One of the most fun things about going to all of the temples and shrines was seeing all of the school kids, dressed in matching outfits or hats, learning about their culture and history. The students were so excited to practice their “hellos” and “nice to meet yous” that we couldn’t resist delaying their education a bit and engaging them in the timeless game of intercultural introductions.
It was also fun watching them climb through the Buddah’s hole of enlightement.
We also visited a Shinto shrine that was a brilliant orange and the perfect place to watch the sun wane. I got to try a Shinto cleansing ritual, trying to remember to do each step in order to avoid offending any of the local people tending to their spiritual tasks.
I learned long ago, that I will never regret pushing through when I know I can, sitting still when I know I must, but it feels good to know that I know the difference between the two.
We headed out to an evening baseball game at the Kyocera Dome Osaka. I loved the deep green of the turf against the vibrant orange of the baseball diamond. Attending a baseball game in Japan is one of the top 10 things you must do when you get the chance. I finally got to hang out with Drew, one of my staff colleagues and a fellow UVA grad (Go Hoos!). He is 3 years younger than I am, but we were both Resident Assistants in college so I knew him from our time on staff, something we both agree changed our lives.
I’ll be the first to admit that I am not a big baseball aficionado, I love going to games for the fresh air, beer and pretzels. The comaraderie of friends laughing in the sunshine. This was no different (minus the sun due to the dome being an indoor sort of thing). Very cool beer dispensing method!
It was fun to watch the Japanese fans root on the Orix Buffaloes (yes, they spell it with an “e”) with their numerous coordinated cheers, the HUGE team flags and their love for each player. Every.single.player. has his own song, and the fans know each one. It was great to crowd watch because in between bouts of riotous cheering the Japanese fans are very sedate and quiet. They are either all cheering together or totally quiet, there’s no random hootin’ and hollerin’, its all or nothing.
I had yak noodles and fried squid on a stick at the game, same same..but different (some of yall will get that!).
**In response to the comments: I’m not ready to come home yet, so I banish any such conversation on that topic!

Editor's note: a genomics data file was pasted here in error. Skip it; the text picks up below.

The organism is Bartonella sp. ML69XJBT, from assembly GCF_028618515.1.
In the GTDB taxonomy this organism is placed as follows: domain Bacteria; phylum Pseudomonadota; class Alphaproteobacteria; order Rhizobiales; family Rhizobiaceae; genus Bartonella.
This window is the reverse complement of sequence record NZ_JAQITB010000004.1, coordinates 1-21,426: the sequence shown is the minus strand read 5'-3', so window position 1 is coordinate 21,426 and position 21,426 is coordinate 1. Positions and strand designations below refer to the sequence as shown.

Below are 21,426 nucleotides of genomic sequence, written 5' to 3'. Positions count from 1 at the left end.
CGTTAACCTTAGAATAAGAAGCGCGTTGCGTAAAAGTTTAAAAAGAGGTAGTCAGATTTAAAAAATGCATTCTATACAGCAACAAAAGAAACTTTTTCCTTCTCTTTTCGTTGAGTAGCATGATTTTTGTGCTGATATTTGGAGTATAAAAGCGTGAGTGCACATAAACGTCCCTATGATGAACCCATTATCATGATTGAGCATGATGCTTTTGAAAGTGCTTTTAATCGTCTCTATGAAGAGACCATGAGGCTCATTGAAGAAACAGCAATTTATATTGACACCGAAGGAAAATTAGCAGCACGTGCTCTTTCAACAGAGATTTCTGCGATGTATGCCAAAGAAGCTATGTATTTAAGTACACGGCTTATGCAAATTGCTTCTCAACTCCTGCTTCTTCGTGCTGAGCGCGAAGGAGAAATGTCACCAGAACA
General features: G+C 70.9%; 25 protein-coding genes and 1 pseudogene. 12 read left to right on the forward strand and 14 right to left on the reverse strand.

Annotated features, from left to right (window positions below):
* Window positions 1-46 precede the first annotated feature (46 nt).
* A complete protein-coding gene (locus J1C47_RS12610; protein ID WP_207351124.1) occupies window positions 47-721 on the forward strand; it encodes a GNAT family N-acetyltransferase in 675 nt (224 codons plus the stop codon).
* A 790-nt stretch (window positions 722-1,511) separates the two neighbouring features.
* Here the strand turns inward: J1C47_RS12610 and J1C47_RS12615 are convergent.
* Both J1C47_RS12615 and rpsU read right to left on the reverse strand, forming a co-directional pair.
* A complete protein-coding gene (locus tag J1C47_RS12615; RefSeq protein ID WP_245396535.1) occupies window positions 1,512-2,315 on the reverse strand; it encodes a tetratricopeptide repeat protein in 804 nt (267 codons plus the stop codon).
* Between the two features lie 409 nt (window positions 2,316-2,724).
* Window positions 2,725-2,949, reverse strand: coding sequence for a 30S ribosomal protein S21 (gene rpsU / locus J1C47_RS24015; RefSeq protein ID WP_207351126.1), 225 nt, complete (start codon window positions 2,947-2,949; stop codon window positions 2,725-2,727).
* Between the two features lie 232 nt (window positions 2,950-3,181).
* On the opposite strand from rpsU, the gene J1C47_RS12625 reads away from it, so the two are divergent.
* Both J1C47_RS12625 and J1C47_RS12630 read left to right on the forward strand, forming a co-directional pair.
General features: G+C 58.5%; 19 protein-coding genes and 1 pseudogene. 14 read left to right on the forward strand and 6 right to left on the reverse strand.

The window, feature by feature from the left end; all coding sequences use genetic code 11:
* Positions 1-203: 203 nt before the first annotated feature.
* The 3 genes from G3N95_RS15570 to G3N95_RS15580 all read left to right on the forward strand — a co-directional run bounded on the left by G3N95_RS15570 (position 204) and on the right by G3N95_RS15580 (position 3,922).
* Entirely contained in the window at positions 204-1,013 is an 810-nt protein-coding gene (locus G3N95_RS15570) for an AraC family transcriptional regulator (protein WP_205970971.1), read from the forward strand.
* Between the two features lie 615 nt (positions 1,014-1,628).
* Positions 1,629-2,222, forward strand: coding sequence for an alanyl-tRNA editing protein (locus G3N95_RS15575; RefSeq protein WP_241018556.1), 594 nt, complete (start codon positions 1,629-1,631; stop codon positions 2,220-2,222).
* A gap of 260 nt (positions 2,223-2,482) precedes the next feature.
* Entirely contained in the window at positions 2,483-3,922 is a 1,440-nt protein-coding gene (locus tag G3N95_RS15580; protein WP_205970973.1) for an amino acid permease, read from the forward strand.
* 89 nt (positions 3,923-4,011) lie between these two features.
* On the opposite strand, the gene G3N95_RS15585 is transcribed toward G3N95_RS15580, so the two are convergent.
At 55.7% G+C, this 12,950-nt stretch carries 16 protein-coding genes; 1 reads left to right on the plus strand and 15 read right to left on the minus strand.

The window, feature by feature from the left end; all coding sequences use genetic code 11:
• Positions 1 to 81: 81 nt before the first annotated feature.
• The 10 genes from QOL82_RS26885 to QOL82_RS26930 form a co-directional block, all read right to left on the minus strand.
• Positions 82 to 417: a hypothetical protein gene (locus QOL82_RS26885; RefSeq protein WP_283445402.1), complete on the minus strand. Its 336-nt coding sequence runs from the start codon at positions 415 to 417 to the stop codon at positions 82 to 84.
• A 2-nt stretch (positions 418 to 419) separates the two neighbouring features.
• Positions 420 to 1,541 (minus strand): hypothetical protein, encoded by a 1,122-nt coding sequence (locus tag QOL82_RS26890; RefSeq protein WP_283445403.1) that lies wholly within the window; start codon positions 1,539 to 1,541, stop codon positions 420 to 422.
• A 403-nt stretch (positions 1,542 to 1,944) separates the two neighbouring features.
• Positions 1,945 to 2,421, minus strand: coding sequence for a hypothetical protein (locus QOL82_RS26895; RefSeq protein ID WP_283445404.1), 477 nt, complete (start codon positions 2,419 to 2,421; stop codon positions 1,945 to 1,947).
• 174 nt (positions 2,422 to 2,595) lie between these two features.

The weather in Kobe is gorgeous. Just perfect for strolling and hopping on and off the impressively spotless rail system. The people are all smiles and style. Everyone is rocking either the Armani businesswear or the Hipster kid/Hip Hop/Glam Grunge look. They definitely appreciate individuality and artistic expression.Â We hit up Uoyatei for some conveyor belt sushi. Real sushi, not that supermarket stuff (that I confess that I love). Fresh wasabi, sweet ginger, hot green tea – spring in Japan. Amazing.
I loved all of your comments on the last few posts, though I couldn’t respond, they made me laugh all over again. I’ve added links to the pictures if you’re interested or at workÂ with a free high-speed connection.
Hong Kong is like Manhattan x 100. Some things happened in Hong Kong that I just can’t even talk about. Not because it would compromise me you understand, but I’m protecting the people I was with.
I led a trip out to the Chinese Cuisine Training Institute (CCTI), which was amazing. CCTI is the elite culinary school in the region and when we stepped in the place you knew why. The facilities, head chef, cutie-pie chefs in training and fire, along with lots of amazing food made for a great afternoon of culture and cuisine. I spent the majority of my time trying to communicate with my Chinese chef partner and convincing him to let me turn up the flames on our dishes. We made a Sweet and Sour Pork and a Beef with Black Pepper Sauce. Yum, I mean like, make your eyes cross good. Like almost better than…nevermind. I think you get it. Anyway, I highly recommend a trip out to CCTI if you get a chance. And I’m falling in lurve with hot tea. There were dozens of varieties on display to smell and sample.
Hong Kong in general is pretty expensive but there are lots of knock-off markets, cheap deals on street food and lots of cheap beer. On the other hand, there was a LINE outside the damn Louis Vuitton store. A line people. Who has that kind of money?